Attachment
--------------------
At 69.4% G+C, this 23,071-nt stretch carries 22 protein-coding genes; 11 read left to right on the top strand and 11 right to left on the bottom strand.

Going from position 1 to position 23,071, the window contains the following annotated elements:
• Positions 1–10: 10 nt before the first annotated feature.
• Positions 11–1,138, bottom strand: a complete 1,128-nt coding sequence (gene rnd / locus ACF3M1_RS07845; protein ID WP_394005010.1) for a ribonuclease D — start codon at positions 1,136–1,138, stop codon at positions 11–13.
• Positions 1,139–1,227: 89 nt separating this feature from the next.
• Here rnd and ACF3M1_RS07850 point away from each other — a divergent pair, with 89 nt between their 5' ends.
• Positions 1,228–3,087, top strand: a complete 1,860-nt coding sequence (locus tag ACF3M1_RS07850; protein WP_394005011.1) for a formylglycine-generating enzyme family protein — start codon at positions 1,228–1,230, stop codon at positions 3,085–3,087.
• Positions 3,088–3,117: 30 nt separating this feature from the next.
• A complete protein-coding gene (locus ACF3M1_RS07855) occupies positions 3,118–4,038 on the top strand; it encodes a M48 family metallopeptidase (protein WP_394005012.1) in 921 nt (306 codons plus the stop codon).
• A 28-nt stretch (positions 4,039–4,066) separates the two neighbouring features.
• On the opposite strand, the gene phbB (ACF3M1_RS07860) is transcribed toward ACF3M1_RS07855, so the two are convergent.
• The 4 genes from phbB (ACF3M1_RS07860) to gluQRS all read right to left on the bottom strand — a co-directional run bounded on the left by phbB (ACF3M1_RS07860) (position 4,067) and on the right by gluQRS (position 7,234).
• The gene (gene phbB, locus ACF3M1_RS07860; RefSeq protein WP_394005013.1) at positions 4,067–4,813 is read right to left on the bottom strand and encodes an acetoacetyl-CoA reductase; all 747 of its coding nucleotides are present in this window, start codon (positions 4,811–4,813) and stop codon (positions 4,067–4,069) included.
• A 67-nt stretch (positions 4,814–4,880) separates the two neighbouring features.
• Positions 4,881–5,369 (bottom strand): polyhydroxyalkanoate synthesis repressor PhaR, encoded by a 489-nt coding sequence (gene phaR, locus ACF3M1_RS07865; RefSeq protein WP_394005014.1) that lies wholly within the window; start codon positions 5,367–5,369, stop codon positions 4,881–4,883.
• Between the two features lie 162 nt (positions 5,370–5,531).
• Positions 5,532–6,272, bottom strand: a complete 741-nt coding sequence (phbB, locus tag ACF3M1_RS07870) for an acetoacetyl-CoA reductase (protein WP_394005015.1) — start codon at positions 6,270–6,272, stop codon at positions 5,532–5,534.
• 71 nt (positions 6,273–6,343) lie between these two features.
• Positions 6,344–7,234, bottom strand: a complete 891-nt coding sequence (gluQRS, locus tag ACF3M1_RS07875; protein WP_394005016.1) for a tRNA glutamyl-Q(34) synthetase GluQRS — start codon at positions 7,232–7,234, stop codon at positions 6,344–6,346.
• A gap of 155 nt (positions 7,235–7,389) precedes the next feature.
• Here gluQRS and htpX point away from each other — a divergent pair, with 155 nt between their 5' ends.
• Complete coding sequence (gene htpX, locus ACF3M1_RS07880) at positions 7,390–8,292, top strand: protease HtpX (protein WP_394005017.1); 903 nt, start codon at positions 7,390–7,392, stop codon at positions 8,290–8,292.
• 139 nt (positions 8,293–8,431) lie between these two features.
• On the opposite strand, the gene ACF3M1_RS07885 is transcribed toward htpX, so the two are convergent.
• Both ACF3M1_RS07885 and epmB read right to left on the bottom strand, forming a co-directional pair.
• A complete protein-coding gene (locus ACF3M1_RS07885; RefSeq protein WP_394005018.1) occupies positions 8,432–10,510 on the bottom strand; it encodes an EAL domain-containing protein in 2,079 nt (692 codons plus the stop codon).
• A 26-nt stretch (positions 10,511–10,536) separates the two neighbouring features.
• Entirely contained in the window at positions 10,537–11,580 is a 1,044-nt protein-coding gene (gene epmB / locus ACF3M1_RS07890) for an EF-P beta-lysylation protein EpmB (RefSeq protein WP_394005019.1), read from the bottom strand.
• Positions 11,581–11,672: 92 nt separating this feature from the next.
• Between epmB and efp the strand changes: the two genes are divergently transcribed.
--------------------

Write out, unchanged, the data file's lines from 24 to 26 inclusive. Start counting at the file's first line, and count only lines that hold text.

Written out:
• On the opposite strand, the gene ACF3M1_RS07885 is transcribed toward htpX, so the two are convergent.
• Both ACF3M1_RS07885 and epmB read right to left on the bottom strand, forming a co-directional pair.
• A complete protein-coding gene (locus ACF3M1_RS07885; RefSeq protein WP_394005018.1) occupies positions 8,432–10,510 on the bottom strand; it encodes an EAL domain-containing protein in 2,079 nt (692 codons plus the stop codon).